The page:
Daisy Bates was a mentor to the Little Rock Nine, the African-American students who integrated Central High School in Little Rock in 1957. She and the Little Rock Nine gained national and international recognition for their courage and persistence during the desegregation of Central High when Governor Orval Faubus ordered members of the Arkansas National Guard to prevent the entry of black students. She and her husband, L. C. Bates, published the Arkansas State Press, a newspaper dealing primarily with civil rights and other issues in the black community.
Daisy Lee Gatson on November 11, 1914, in Huttig, Arkansas. Her childhood was marked by racial violence. Her mother was sexually assaulted and murdered by three white men and her father left shortly after that, forcing Daisy to be raised by friends of the family.
At the age of 15, Daisy became the object of an older man’s attention, Lucious Christopher “L. C.” Bates, an insurance salesman who had also worked on newspapers in the South and West. L.C. dated her for several years, and they married in 1942, living in Little Rock. The Bates decided to act on a dream of theirs, to run their own newspaper, leasing a printing plant that belonged to a church publication and inaugurating the Arkansas State Press. The first issue appeared on May 9, 1941. The paper became an avid voice for civil rights even before a nationally recognized movement had emerged.
In 1942, the paper reported on a local case where a black soldier, on leave from Camp Robinson, was shot by a local policeman. An advertising boycott nearly broke the paper, but a statewide circulation campaign increased the readership, and restored its financial viability. Continuing to write about civil liberties Daisy Bates was an active member of the NAACP and in 1952, she was elected president of the Arkansas State Conference of NAACP branches.
Daisy Bates became a key figure in the Little Rock Nine, one of the most important events in the African-American Civil Rights Movement. On May 17, 1954 the U.S. Supreme Court issued it's historic Brown v. Board of Education ruling. The decision declared all laws establishing segregated schools to be unconstitutional, and it called for the desegregation of all schools throughout the nation. Following this landmark decision the NAACP worked to register black students in previously all-white schools in cities throughout the South.
The Little Rock School Board agreed to follow the court's ruling and approved a plan of gradual integration that would begin in the fall of 1957 at the beginning of the following school year. The NAACP went on to register nine students to attend the previously all-white Little Rock Central High. The students, Ernest Green, Elizabeth Eckford, Jefferson Thomas, Terrence Roberts, Carlotta Walls LaNier, Minnijean Brown, Gloria Ray Karlmark, Thelma Mothershed, and Melba Beals, were chosen on the criteria of excellent grades and attendance.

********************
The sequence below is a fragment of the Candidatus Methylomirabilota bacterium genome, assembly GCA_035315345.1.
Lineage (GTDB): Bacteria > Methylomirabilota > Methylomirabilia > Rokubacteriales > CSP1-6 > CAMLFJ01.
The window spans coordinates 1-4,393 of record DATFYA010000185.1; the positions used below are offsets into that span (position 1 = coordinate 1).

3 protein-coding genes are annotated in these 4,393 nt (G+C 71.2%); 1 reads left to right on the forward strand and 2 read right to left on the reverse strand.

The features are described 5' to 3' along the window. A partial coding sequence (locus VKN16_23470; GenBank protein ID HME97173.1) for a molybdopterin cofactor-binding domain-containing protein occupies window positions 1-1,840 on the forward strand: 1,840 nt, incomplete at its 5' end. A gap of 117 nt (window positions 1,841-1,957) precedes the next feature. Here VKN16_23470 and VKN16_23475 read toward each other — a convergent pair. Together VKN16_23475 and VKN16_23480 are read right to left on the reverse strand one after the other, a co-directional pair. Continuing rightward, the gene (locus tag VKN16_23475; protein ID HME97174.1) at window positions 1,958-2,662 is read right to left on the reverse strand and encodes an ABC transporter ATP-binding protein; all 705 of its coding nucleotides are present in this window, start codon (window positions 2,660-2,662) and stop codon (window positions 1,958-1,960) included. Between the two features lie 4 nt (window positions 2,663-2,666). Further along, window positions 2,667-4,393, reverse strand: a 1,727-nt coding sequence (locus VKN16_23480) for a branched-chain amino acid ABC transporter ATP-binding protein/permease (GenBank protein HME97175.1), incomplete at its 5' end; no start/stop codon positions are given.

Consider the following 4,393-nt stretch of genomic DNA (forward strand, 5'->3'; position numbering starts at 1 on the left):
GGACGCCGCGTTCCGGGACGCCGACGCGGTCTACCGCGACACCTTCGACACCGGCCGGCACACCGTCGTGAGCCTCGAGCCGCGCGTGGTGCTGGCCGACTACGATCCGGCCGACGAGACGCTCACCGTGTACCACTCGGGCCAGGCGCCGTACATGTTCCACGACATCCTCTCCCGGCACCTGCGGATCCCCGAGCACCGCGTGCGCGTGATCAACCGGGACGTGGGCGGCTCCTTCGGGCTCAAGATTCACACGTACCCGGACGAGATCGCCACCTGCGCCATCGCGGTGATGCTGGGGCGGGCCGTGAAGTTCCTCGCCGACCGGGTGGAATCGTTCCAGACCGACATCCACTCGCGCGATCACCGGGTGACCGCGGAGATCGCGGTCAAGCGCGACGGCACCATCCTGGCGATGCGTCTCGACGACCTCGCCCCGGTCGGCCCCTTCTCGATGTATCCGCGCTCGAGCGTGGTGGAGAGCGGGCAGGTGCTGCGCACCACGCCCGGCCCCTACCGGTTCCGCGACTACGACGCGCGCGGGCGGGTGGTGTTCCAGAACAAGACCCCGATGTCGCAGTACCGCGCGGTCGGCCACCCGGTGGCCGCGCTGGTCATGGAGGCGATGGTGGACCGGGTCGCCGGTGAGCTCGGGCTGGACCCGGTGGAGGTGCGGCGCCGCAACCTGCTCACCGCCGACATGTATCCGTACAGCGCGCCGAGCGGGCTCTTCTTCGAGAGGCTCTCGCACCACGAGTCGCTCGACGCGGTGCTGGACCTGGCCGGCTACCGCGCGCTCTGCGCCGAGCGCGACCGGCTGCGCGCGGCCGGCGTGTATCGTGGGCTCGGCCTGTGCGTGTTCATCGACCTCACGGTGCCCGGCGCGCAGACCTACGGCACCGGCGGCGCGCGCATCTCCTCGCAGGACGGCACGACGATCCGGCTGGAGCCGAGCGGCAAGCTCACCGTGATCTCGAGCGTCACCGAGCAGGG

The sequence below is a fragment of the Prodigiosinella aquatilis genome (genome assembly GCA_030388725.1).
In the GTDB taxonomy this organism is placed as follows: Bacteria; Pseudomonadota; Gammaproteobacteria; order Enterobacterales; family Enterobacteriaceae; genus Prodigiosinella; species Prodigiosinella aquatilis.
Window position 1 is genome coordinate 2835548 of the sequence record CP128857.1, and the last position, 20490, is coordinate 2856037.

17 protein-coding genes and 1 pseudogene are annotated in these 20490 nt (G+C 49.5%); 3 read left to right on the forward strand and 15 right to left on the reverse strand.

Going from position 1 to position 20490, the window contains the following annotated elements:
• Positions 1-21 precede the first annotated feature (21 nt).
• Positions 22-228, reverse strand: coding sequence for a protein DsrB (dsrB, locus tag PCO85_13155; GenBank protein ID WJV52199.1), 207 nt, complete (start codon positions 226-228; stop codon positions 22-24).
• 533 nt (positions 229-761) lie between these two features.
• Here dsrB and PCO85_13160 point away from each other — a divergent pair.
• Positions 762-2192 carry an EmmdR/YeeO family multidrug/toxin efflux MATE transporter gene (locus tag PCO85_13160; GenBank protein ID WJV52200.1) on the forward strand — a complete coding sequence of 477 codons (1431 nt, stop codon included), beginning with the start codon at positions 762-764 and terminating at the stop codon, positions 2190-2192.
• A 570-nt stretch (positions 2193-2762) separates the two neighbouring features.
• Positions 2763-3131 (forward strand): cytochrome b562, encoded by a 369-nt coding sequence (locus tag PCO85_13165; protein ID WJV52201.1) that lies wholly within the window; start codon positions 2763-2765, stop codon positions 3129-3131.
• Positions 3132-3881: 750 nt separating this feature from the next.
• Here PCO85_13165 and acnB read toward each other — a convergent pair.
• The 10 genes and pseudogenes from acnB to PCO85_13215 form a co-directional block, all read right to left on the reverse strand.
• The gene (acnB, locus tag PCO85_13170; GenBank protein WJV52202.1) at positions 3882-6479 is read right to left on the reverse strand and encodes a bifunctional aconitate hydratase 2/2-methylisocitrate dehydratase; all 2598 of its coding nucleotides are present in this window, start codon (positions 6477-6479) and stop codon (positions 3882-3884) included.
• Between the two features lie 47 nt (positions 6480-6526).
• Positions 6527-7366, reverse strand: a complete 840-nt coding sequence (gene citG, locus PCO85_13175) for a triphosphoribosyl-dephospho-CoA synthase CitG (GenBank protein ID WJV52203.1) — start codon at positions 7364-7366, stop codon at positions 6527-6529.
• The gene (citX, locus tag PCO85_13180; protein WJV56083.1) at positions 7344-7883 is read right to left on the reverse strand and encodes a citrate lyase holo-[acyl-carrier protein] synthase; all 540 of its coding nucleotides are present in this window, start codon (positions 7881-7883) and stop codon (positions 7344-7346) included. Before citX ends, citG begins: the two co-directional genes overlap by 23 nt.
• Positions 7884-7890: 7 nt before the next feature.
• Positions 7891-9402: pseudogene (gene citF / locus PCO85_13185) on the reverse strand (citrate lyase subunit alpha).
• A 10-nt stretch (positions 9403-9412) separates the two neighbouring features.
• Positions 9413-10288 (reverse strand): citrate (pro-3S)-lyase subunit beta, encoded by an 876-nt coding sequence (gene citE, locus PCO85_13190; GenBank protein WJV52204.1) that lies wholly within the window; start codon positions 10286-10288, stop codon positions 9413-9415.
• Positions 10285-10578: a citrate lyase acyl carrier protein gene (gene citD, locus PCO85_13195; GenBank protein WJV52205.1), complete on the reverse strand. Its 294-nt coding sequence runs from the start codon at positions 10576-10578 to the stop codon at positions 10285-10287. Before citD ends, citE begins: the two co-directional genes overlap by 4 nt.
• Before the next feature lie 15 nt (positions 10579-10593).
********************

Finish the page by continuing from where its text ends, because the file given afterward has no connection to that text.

Several segregationist councils threatened to hold protests at Central High and physically block the black students from entering the school. Governor Orval Faubus deployed the Arkansas National Guard to support the segregationists on September 4, 1957, vowing "blood will run in the streets" if black students tried to enter Central High. The sight of a line of soldiers blocking nine black students from attending high school made national headlines and polarized the city. Elizabeth Eckford, one of the Arkansas Nine, recalled "They moved closer and closer. Somebody started yelling, I tried to see a friendly face somewhere in the crowd, someone who maybe could help. I looked into the face of an old woman and it seemed a kind face, but when I looked at her again, she spat on me."
Although Wiley Branton of Jefferson County was the local attorney for the NAACP and handled much of the litigation, Dasisy Bates, in her capacity as president of the Arkansas Conference of Branches, was recognized as the principal spokesperson and leader for the forces behind the school desegregation. She had also been instrumental in selecting the nine students and had personally approached each of the families, asking them to step forward and participate. Daisy Bates was in constant contact with NAACP leaders and in constant conflict with segregationists using intimidation in Arkansas.
On September 9, "The Council of Church Women" issued a statement condemning the governor's deployment of soldiers to the high school and called for a citywide prayer service on September 12. President Dwight Eisenhower attempted to de-escalate the situation and summoned Governor Faubus to meet him. The President warned the governor not to interfere with the Supreme Court's ruling. With all the threats of violence Woodrow Mann, the Mayor of Little Rock, asked President Eisenhower to send federal troops to enforce integration and protect the nine students.
In recognition of her leadership, the national Associated Press chose her as the Woman of the Year in Education in 1957, along with being one of the top ten newsmakers in the world. Sadly, in 1959, as a result of intimidation by news distributors and a boycott by white business owners who withheld advertising, the Bates were forced to close the Arkansas State Press.
Daisy Bates published her autobiography and account of the Little Rock Nine in 1962, and continued her struggle for Civil Rights, working for the Democratic National Committee until she was forced to stop when she suffered a stroke in 1965.
In 1984, the University of Arkansas at Fayetteville awarded Daisy Bates an honorary Doctor of Laws degree. Carrying the Olympic torch in the 1996 Atlanta Olympics was one of Daisy Bates last honors before she passed away in 1999.